Com’on! Be truthful! When did you last maintain your motorcycle cables? Your clutch cable? Throttle cable?
Just a couple of days ago, as I was on the road, I spotted someone pushing his motorcycle along the side of the road. I wasn’t in a rush for time, and I pulled over to check out what was wrong with his machine and also see if I could offer any assistance. Turns out, his clutch cable had snapped and he was pushing his bike along to the nearest workshop to get it replaced.
I couldn’t leave a fellow rider in the lurch and offered to help him push. So with one foot on my motorcycle and the other one on his, I maintained a slow speed and pushed his Yamaha along until 3 junctions down the road. He then told me the workshop was just round the corner and he could push it the rest of the way. So I wished him luck and rode off.
When I got back that evening, a startling realisation dawned upon me – I have NEVER lubricated my clutch cable nor my throttle cable. Heck! I didn’t even know how to access it!
So when I got back home, I played with the clutch lever and throttle handle. Lo and behold! I did notice that my cables are beginning to feel “stiff” and slightly “sticky”. So I flipped through the 200NS service manual, whipped out my set of tools and can of WD40 and started squirting generously at both ends of both cables. I also took the opportunity to lube the clutch and throttle springs as a rust preventive maintenance.
Ah! So much smoother now…
Reminder to self – Don’t get stranded. Periodically lube the cables!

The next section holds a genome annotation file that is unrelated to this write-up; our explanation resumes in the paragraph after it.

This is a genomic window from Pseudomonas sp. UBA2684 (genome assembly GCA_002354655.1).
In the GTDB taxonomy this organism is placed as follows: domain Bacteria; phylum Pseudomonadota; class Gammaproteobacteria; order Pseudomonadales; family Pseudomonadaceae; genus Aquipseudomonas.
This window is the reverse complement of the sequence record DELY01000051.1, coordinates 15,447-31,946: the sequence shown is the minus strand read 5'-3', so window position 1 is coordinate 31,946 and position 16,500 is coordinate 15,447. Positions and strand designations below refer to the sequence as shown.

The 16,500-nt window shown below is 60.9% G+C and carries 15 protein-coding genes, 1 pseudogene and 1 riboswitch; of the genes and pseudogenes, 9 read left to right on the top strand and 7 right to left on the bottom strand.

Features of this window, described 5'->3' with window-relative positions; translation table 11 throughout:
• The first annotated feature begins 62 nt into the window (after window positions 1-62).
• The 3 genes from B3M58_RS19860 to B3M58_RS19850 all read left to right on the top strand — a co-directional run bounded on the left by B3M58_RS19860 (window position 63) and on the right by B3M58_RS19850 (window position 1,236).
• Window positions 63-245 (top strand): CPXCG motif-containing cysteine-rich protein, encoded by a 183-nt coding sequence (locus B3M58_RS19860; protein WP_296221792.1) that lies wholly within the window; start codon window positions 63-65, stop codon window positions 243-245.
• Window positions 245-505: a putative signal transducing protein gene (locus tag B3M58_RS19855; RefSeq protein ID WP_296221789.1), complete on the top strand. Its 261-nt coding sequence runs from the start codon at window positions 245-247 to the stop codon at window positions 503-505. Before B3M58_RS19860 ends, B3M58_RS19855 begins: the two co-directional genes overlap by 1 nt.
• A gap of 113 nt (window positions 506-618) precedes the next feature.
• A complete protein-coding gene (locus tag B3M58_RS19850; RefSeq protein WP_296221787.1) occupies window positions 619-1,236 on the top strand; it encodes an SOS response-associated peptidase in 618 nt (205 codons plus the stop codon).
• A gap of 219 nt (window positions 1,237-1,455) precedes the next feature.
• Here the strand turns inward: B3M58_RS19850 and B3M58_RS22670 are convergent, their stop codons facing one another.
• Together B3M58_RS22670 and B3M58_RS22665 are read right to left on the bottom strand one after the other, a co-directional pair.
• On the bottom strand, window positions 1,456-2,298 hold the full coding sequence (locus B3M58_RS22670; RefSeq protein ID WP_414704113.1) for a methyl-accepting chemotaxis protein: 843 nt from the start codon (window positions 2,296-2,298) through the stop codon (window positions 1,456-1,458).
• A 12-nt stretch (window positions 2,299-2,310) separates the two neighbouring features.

*Picture of frayed cable from internet. Thankfully, that is NOT my cable.
The Bajaj Pulsar 200NS was introduced in 2012 with much fanfare then. It was the first 200cc triple-sparked single-cylinder engine that the Indian company ever produced – a technology revolution at that time. As with every new engine, service intervals called out in the owners manual tend to be on the conservative side for some checks. Take the valve / tappet clearance for example – it was recommended to check and adjust if necessary at every 5,000km!
Since 2012, Bajaj has sold a healthy number of 200NS and thus their engineering team also has a better idea of the performance and tolerances of the parts. In the latest version of the 200NS owner’s manual (combined as a 200NS and 200AS owner’s manual), some notable difference from the original Rev 1 (May 12) version of the 200NS manual as follows: Continue reading “Updated Pulsar 200NS Recommended Service Intervals”
It’s been 14,000km since I had my engine top rebuilt in Chiang Mai and I’ve not done the valves clearance check on my Pulsar 200NS. And since it was the Chinese New Year holiday and I’ve completed my CNY visiting, with some time at hand, I decided to DIY the valve clearance check this afternoon.
After removing the 4 bolts on the engine head cover / valve head cover, carefully remove the cover taking care not to damage the gasket. I visually inspected my head gasket and found it to be in excellent condition (approx 6 months old), and although I bought a new piece for this procedure, I had decided that it was good enough to re-use. I’d probably replace it if / when it starts to leak. Continue reading “Valve Clearance Check on my Pulsar 200NS”